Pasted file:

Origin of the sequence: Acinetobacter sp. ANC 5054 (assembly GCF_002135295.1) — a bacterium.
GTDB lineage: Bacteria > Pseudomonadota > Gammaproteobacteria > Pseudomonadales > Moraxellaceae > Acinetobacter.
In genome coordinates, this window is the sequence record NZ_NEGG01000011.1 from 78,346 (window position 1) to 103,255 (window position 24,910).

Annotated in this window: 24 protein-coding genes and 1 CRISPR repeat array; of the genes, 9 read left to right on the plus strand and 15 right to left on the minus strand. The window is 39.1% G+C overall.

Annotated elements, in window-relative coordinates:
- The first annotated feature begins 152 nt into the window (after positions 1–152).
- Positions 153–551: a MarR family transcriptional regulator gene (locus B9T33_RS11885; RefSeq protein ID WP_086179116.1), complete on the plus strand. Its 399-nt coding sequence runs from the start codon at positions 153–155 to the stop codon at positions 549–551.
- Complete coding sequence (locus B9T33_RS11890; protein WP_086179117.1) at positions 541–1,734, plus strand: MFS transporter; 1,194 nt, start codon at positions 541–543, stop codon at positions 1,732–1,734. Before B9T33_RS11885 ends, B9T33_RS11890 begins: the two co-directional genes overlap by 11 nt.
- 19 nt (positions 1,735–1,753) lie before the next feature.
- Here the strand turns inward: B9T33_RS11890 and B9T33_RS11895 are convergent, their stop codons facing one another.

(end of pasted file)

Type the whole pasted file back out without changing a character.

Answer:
Origin of the sequence: Acinetobacter sp. ANC 5054 (assembly GCF_002135295.1) — a bacterium.
GTDB lineage: Bacteria > Pseudomonadota > Gammaproteobacteria > Pseudomonadales > Moraxellaceae > Acinetobacter.
In genome coordinates, this window is the sequence record NZ_NEGG01000011.1 from 78,346 (window position 1) to 103,255 (window position 24,910).

Annotated in this window: 24 protein-coding genes and 1 CRISPR repeat array; of the genes, 9 read left to right on the plus strand and 15 right to left on the minus strand. The window is 39.1% G+C overall.

Annotated elements, in window-relative coordinates:
- The first annotated feature begins 152 nt into the window (after positions 1–152).
- Positions 153–551: a MarR family transcriptional regulator gene (locus B9T33_RS11885; RefSeq protein ID WP_086179116.1), complete on the plus strand. Its 399-nt coding sequence runs from the start codon at positions 153–155 to the stop codon at positions 549–551.
- Complete coding sequence (locus B9T33_RS11890; protein WP_086179117.1) at positions 541–1,734, plus strand: MFS transporter; 1,194 nt, start codon at positions 541–543, stop codon at positions 1,732–1,734. Before B9T33_RS11885 ends, B9T33_RS11890 begins: the two co-directional genes overlap by 11 nt.
- 19 nt (positions 1,735–1,753) lie before the next feature.
- Here the strand turns inward: B9T33_RS11890 and B9T33_RS11895 are convergent, their stop codons facing one another.